Economic Analysis of 5G deployments
In this section, we evaluate pure-play deployment scenarios for mobile broadband, fixed wireless access, and internet of things (MBB, FWA, and IoT, respectively). Although these scenarios are not based on actual service provider deployments, the underlying assumptions reflect real-world conditions and yield useful if directional insights. Results would differ for service provider-specific deployments, in which RF, demand-side, and economic assumptions may vary.
Using our 5G model, we demonstrate how performance varies under different deployment conditions for each of these scenarios, assuming a greenfield deployment within a 100 square kilometer market area over 7 years. The traffic profiles in Figures 4 and 5 were assumed for each use case, representing the speeds and payloads per connection during the busy hour.
Note that IoT encompasses a wide range of use cases, from lower traffic smart meter applications to higher traffic telemedicine solutions. This study assumes a ‘generic’ IoT use case, based on the traffic profile shown in Figures 4 and 5.
As defined by the matrix in Figure 6, four primary sensitivities were considered (MIMO, connection density, spectrum band, and channel bandwidth) for each use case:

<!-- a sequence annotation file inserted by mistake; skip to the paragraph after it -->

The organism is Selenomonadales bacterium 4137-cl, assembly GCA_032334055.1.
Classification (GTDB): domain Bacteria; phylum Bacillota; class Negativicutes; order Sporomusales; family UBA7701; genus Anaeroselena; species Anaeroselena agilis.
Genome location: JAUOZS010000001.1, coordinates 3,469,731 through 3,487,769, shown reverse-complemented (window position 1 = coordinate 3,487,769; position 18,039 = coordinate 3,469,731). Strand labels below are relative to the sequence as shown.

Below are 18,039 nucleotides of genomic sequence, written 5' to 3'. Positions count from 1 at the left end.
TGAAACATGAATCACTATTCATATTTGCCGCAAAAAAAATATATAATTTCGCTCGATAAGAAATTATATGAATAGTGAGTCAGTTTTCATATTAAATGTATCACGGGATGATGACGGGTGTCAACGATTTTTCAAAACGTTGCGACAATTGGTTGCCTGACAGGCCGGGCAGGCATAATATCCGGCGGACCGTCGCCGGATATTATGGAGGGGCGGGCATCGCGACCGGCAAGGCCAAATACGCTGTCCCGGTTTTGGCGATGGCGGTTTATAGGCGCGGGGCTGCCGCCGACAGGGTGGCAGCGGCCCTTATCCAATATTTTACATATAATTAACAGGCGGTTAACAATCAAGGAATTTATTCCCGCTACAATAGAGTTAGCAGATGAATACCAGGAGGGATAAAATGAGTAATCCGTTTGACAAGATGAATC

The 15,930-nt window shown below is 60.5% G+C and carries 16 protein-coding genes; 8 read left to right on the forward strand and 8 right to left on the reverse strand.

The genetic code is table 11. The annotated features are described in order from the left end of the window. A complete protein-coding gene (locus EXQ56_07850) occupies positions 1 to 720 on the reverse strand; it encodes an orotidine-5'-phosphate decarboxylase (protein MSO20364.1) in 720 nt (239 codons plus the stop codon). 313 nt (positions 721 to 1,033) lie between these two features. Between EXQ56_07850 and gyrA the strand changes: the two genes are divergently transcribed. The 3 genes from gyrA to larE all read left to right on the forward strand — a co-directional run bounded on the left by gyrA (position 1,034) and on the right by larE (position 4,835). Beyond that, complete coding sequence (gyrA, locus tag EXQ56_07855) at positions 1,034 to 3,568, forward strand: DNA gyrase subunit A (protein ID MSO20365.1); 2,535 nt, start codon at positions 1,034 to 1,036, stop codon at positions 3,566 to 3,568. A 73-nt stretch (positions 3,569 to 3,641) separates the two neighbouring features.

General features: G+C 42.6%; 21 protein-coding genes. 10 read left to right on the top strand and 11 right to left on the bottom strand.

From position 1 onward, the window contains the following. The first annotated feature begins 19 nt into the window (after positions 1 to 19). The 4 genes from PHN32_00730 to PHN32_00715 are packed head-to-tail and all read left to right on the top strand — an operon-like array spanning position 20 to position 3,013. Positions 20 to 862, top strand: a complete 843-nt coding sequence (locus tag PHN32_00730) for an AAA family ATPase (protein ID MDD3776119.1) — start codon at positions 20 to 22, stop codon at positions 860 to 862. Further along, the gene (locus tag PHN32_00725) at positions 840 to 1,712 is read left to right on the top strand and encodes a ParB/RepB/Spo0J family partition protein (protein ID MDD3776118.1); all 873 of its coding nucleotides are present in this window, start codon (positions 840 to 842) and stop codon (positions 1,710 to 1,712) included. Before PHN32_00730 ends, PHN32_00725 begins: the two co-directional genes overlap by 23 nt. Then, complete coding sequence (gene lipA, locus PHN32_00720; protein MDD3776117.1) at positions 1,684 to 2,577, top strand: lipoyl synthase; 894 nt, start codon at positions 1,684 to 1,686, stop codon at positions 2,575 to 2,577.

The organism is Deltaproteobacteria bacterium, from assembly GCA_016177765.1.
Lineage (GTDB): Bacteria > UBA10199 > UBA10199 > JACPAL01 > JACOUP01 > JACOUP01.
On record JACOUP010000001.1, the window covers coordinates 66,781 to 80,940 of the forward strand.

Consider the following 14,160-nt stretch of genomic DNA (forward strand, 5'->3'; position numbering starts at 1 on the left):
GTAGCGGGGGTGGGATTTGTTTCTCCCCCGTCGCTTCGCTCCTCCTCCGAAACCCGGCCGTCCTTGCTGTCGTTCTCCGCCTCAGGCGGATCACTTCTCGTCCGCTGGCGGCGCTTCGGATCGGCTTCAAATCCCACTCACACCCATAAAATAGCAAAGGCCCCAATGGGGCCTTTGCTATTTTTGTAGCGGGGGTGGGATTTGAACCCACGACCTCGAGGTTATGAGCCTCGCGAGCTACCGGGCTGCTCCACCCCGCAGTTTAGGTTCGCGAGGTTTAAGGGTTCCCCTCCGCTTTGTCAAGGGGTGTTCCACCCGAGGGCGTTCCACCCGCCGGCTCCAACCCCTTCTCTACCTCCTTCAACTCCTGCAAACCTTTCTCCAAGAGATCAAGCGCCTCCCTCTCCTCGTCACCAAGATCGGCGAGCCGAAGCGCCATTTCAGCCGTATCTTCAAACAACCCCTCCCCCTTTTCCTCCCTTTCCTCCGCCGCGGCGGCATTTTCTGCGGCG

Finally, all scenarios assume a 33% service provider market share, and utilize macros (taller cell sites) for coverage and micros (shorter cell sites) for capacity. Based on these and other assumptions, summary cost per GB (CPGB) and revenue per GB (RPGB) are illustrated in Figure 7 for each use case.
MBB is the most profitable and robust use case, with unit margins (RPGB – CPGB) positive under all conditions evaluated in this study. FWA performs well under some but not all conditions. Because FWA’s traffic profile far exceeds that of MBB, partly due to more stringent quality of service (QoS) requirements, its RPGB is substantially lower than MBB’s, as are its unit costs. However, while not shown here, FWA can create additional value for service providers by reducing churn through the triple-play and quad-play bundles that it enables. Like FWA, IoT performs well under some but not all conditions. IoT also has higher unit costs on average than those of MBB and FWA, largely due to its relatively low assumed traffic profile.
The heat map in Figure 8 reveals additional details behind the summary the view in Figure 7, in which CPGB is reported by bandwidth, MIMO, spectrum band, and channel bandwidth.
This matrix highlights the wide variability of performance under different conditions. MBB performs well in all but rural scenarios with high-band spectrum. It excels with mid-band spectrum whose unique mix of coverage and capacity aligns well with MBB’s traffic and subscriber density profile. FWA performs best with wider channels of mid-band spectrum, and with high-band spectrum in denser markets and Connect America Fund (CAF) or Rural Digital Opportunity Fund (RDOF) subsidized rural markets. It also benefits from MU-MIMO, which restores profitability in some mid-band scenarios that otherwise would be unprofitable. FWA also can be served economically with wider channels of low-band spectrum in rural markets that benefit from CAF funding. IoT is best served by low- and mid-band spectrum, although more advanced, high-traffic IoT use cases likely will benefit from the increased capacity of high-band spectrum assets.